Eugene Ankomah: Creative Chameleon

For Ankomah, art is identity. A piece can never be complete unless the artist has left nothing back.  


Bermondsey artist Eugene Ankomah has made a name for himself as a prominent figure in the black art scene on the international stage, being described as “Ghana’s Star Artist” for his rare ability to effortlessly deliver his message through whatever medium he chooses to explore.

Born in Northwest London, Ankomah lived much of his early childhood in Ghana before moving back to the UK and establishing himself in the art world, being the youngest ever recipient of the Peter Evans Award at the age of 17 before going onto study Illustration and Fine Art at the University of Westminster.

“He’s so talented, you just want to be sick”- Karl Barrie, Art Dealer

Visiting him at Salmon Youth Centre, where he works as artist in residence, the first thing that was made clear was the inseparable link between the way Eugene presents himself and the art he creates. The clothes he wore seemed to be an extension of the paint on the page; to fully explore the ideas of a project, his appearance appears to develop with it.

He explained “I do not want to leave my personality away from the work. I want to feel like i’ve given my all to my audience, without leaving anything back”.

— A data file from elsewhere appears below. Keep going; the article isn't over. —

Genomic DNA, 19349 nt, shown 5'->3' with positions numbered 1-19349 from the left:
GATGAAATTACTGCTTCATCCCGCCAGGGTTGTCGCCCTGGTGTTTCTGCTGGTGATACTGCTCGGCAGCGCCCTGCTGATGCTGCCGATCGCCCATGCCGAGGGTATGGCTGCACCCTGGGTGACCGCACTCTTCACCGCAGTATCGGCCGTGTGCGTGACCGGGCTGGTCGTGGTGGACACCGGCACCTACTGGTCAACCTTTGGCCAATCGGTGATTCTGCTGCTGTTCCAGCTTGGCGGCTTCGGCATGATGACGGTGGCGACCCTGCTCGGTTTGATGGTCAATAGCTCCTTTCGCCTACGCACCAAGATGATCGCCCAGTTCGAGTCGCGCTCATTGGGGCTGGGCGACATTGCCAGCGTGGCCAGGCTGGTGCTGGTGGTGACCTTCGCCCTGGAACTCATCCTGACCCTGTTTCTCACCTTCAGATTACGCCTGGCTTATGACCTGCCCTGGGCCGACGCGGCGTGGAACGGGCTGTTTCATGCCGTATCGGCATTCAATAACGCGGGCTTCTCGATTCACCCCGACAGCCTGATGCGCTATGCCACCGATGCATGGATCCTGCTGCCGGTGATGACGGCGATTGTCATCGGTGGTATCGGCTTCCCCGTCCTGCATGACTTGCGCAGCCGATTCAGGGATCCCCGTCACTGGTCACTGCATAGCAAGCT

Eugene seemed to have the ability to reach his hand into his own mind and drag out the deeper meaning behind his creative motives. Speaking about his influences, he described how even as a child his obsession with image was clear; giving the example of his memories of admiring his father’s military uniforms, then reflecting that admiration in his preferred style today. 

Ankomah spoke about one of his most recent instillations: Disobedient Voices. This project aimed to take a magnifying glass to our modern life, an artistic rebellion against war, poverty, greed, leading his audience to a personal reflection on their own lives. “We watch things happen around us and we don’t do anything, we don’t say anything. Art is a language and I want to have a voice. Its stronger than just speaking to people, art does something different. It goes into your head, it doesn’t leave.”

The passion that Eugene has for his work is inspiring to say the least, the only constant in his constantly evolving art style is the love that he has for what he does.

This passion has not gone unnoticed. Ankomah has amassed a huge worldwide audience and countless awards, with the most recent accolade being the nomination for Best Creative Artist at the Black British Entertainment Awards, that celebrate “the true definition of black excellence”. For the launch of the awards, Ankomah developed a piece named ‘Blacklash Blues’; aimed to highlight the issue of immigration, the idea of Europe being a false haven for migrants and the victory of love over hate. 

Ankomah is on the way up, with no sign of slowing down. In a constantly changing world, Eugene’s art will continue to change with it. 

For more information on his work: http://eugeneankomah.com/

For more information about the BBE Awards: http://blackbritishentertainment.com/bbe-awards/